The Deccan Herald recently profiles the work of Mother Earth, a food, fashion, and home goods brand created by Industree, a social enterprise that connects low-income rural producers with formal markets to sell their products. Working with artisans who are a part of self-help groups (SHGs) and community-owned enterprises, Industree sources products from over 600 craft-based collectives and SHGs across 10 Indian states. The company not only creates an income for the artisans but also allows for more equitable distribution of earnings as artisans become owners within their collectives or community-based organizations. Industree has recently obtained an investment from the U.S. based Future Group, and has previously received funding from the International Finance Corporation. Over the next five years, Industree intends to reach 50,000 artisans.

A smiling Neelam Chibber, from Bangalore, received her L’Oreal Femina Woman Award at an award ceremony last month. Managing Director of Mother Earth, she was felicitated for her exemplary work in the area of social impact. Co-founder of Industree, a social enterprise which connects rural producers with their urban markets, she obtained investment from the Future Group, India’s largest retail chain, to build a brand called Mother Earth which distributes the earnings equitably from the consumer to the producer with Industree as the middle point.

Neelam qualified as an industrial designer from the National Institute of Design, India and is an alumnus of Social Impact International, as well as Global Social Benefit Incubator, Santa Clara University, USA. She is also an alumnus of the Harvard Executive Programme.

She believes that the strong marketing platform that Mother Earth provides for food, fashion and home articles will raise producer incomes and increase the potential of ownership in their own enterprises, which in turn will drive efficiency. She believes Industree’s biggest challenge and reward has been to facilitate and enable producers to manage their enterprises in the changing business scenario.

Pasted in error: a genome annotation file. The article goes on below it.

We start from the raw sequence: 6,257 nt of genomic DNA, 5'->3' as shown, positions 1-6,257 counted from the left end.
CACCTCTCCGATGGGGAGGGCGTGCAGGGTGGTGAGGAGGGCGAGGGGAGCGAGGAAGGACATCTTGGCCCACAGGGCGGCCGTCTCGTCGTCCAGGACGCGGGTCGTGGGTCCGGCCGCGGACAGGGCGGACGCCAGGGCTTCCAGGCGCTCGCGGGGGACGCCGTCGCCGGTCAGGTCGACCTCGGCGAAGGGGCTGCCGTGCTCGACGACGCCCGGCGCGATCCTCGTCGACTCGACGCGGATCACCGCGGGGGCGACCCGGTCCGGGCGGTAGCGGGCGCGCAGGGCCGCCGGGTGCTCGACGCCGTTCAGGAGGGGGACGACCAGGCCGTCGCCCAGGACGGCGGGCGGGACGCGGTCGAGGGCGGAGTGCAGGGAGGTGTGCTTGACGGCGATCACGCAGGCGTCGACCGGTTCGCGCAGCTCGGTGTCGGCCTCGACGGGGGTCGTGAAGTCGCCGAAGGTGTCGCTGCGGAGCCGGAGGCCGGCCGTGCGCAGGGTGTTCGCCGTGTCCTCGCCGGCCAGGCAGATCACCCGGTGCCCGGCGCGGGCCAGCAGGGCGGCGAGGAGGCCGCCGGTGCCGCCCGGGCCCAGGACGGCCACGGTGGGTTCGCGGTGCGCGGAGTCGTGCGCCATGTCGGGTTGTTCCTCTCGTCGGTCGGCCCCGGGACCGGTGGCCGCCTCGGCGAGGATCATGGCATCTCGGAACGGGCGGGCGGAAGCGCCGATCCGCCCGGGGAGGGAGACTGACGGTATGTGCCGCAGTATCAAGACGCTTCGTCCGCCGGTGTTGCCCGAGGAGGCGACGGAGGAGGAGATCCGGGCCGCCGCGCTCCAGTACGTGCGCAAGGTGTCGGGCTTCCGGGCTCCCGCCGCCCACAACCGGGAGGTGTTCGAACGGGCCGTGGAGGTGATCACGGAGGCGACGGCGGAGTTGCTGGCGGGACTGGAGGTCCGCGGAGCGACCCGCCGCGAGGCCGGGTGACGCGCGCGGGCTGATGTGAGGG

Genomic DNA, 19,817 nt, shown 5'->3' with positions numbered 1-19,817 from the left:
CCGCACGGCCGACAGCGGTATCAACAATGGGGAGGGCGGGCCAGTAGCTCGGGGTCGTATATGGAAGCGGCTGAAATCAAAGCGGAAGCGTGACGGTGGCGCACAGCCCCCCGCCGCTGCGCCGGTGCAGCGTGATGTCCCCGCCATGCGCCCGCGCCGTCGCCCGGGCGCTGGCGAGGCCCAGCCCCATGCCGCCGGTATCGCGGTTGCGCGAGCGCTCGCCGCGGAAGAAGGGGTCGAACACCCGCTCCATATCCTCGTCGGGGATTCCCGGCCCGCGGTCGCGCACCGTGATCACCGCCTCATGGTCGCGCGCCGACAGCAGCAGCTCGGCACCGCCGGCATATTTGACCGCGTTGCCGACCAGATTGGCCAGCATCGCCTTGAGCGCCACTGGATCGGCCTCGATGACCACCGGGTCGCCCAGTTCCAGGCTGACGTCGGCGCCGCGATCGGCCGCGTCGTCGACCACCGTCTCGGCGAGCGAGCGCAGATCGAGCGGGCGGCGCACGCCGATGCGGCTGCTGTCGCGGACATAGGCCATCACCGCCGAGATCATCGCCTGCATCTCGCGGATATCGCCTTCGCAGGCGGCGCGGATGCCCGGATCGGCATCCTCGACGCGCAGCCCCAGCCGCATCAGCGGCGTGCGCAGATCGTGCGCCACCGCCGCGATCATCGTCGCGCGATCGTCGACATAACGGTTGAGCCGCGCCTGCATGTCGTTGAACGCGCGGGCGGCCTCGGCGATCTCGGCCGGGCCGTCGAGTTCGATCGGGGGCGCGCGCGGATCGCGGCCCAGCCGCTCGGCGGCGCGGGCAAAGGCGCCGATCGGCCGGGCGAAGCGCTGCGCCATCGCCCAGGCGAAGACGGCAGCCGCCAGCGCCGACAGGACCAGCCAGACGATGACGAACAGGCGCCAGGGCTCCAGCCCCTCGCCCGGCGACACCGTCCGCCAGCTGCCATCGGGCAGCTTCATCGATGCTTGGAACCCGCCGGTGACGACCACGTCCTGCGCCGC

Her record of achievements is impressive by any standards. As of August 2011, Industree incubated 13 community self-help groups (SHGs) and community-owned enterprises in Karnataka and Tamil Nadu. Industree sources products from 600 crafts-based collectives and SHGs in 10 Indian states, opening up the Mother Earth brand and market platform for them. In all Industree helps 10,000 artisans currently and will have a sale of Rs.150 million this year. In five years, Neelam Chhiber and her team aim to directly impact more than 50,000 individual artisans by introducing new brands and markets beyond those already offered by Mother Earth.

The aim of Industree is truly laudable. It helps low income artists and artisans to become owners of their enterprise at the grassroots level and links them with India’s booming retail businesses. Its focus is rural development and promotion of culture and handicrafts.

The project for which Neelam, who won the honour of winning the title of the Social Entrepreneur of the Year, India, 2011, says, “India has a 5000 year old legacy of crafts and arts with 40 million people engaged in creative endeavours. But most of them live in poverty because they have no working capital and access to big markets. Most have no knowledge about building more skills to meet market standards. Industree brings people out of poverty while celebrating the art, legacy, and culture rooted in rural India. We offer technical training, working capital and equitable access to markets. The artists enjoy the innovation activities. Mother Earth, our multi retail brand which has received help from the Future Group, then takes over to match markets with goods.”

At present, there are eight Mother Earth stores in various Indian cities. Industree has also received funding from the IFC, World Bank, to expand their activities. It works on a non-profit basis and is the link between the artisan and his or her market. Neelam Chibber is a creative consultant to huge conglomerates like ITC and also a member of several committees set up by various Ministries of the Government of India — chiefly the Textile Ministry. She believes that design education has been the key to success and says that Industree’s biggest achievement has been to facilitate and enable producers to manage their own businesses to make sizeable profits to sustain their ventures.